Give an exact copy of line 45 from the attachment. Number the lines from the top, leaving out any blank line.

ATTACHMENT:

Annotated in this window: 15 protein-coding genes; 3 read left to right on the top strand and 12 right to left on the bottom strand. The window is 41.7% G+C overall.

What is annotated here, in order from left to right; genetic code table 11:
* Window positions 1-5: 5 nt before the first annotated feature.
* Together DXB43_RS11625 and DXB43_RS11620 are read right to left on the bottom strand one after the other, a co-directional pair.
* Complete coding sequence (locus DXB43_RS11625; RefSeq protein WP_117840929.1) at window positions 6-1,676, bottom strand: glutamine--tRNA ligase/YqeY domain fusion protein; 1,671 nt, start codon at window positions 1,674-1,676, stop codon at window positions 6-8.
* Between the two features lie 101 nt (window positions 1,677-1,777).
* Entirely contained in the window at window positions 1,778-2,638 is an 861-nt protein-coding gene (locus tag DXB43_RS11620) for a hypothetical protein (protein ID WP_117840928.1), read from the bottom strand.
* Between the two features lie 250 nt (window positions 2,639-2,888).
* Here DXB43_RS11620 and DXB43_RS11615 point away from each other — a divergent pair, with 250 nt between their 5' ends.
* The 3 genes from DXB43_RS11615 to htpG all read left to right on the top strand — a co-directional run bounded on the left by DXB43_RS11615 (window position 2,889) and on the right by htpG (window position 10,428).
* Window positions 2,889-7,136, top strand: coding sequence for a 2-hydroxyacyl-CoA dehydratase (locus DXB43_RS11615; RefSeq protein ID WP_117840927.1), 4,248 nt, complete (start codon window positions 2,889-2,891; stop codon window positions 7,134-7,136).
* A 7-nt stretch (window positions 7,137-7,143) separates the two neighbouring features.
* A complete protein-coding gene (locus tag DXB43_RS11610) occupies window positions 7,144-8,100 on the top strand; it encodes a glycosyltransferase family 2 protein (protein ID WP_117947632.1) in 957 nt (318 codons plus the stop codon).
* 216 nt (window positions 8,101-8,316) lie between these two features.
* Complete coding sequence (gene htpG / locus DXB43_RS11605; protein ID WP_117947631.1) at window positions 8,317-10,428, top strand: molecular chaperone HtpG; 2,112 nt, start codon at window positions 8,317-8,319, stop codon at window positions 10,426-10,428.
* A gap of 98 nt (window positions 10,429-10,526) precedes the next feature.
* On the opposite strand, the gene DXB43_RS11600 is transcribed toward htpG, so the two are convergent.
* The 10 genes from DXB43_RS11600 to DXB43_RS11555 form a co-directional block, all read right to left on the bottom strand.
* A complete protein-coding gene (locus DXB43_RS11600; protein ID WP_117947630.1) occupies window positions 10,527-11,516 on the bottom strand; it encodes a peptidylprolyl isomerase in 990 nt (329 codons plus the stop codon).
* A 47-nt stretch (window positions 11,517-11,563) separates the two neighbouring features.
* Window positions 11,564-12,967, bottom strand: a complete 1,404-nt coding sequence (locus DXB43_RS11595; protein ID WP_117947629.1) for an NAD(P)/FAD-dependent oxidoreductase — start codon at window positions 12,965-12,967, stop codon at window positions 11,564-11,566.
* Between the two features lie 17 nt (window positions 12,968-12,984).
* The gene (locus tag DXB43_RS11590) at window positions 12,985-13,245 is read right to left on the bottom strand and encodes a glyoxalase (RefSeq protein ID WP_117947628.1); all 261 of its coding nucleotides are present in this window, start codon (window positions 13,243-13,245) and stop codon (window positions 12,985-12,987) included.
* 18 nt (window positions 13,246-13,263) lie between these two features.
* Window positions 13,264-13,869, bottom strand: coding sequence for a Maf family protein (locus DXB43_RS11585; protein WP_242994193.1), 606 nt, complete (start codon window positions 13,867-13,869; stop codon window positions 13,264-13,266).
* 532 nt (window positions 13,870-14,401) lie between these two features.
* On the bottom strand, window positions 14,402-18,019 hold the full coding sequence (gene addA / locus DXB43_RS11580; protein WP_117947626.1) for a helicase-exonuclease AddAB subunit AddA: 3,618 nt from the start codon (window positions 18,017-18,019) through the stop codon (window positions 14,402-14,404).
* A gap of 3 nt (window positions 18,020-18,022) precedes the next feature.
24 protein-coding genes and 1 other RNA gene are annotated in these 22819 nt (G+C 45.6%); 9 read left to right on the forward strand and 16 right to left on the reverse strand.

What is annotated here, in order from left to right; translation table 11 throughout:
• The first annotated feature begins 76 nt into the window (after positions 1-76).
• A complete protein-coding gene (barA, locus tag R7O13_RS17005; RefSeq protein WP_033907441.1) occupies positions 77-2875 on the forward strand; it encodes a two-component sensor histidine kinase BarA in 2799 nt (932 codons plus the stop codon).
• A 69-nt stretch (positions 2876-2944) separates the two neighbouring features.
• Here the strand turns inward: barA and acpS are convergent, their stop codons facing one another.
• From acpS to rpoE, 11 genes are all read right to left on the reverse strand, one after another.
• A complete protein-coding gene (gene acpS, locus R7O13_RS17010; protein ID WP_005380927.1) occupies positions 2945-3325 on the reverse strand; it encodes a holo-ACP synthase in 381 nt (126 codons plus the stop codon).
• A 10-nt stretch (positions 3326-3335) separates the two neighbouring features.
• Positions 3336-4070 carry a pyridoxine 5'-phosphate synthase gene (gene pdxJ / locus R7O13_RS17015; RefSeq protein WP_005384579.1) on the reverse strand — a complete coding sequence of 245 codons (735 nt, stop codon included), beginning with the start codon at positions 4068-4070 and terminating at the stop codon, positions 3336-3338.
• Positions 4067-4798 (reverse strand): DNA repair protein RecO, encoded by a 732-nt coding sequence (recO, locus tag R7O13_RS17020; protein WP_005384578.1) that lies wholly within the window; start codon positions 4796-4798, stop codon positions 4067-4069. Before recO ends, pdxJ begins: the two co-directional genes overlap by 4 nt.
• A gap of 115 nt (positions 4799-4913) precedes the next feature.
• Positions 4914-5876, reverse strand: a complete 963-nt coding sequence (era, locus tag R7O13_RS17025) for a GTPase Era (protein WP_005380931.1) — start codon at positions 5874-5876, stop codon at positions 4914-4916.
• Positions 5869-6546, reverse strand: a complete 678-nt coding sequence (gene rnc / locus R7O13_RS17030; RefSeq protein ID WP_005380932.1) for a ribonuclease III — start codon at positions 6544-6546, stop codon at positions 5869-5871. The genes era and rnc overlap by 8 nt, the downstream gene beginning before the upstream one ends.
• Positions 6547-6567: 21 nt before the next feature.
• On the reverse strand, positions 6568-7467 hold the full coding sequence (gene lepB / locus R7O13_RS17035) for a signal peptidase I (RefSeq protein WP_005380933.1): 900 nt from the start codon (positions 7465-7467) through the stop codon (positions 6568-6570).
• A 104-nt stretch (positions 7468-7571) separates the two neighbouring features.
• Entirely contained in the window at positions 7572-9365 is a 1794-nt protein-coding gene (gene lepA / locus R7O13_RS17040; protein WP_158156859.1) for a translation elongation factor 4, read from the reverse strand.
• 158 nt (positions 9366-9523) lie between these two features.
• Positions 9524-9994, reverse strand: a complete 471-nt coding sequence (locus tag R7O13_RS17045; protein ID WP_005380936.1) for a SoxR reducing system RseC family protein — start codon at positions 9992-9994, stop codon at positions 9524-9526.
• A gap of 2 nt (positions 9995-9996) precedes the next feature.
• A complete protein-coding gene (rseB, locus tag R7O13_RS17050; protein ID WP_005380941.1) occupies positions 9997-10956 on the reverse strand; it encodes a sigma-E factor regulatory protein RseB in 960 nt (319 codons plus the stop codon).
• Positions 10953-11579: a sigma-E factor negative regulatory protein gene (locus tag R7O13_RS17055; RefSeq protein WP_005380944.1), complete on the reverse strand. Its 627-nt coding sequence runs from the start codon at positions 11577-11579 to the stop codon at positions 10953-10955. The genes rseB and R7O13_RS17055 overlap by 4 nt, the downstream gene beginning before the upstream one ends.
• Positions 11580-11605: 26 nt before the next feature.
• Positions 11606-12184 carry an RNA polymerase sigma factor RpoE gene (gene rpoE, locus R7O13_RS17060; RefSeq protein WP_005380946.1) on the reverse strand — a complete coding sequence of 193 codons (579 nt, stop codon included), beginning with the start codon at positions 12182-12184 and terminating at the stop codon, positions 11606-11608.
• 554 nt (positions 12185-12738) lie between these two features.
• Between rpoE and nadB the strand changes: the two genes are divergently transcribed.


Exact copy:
• A 104-nt stretch (positions 7468-7571) separates the two neighbouring features.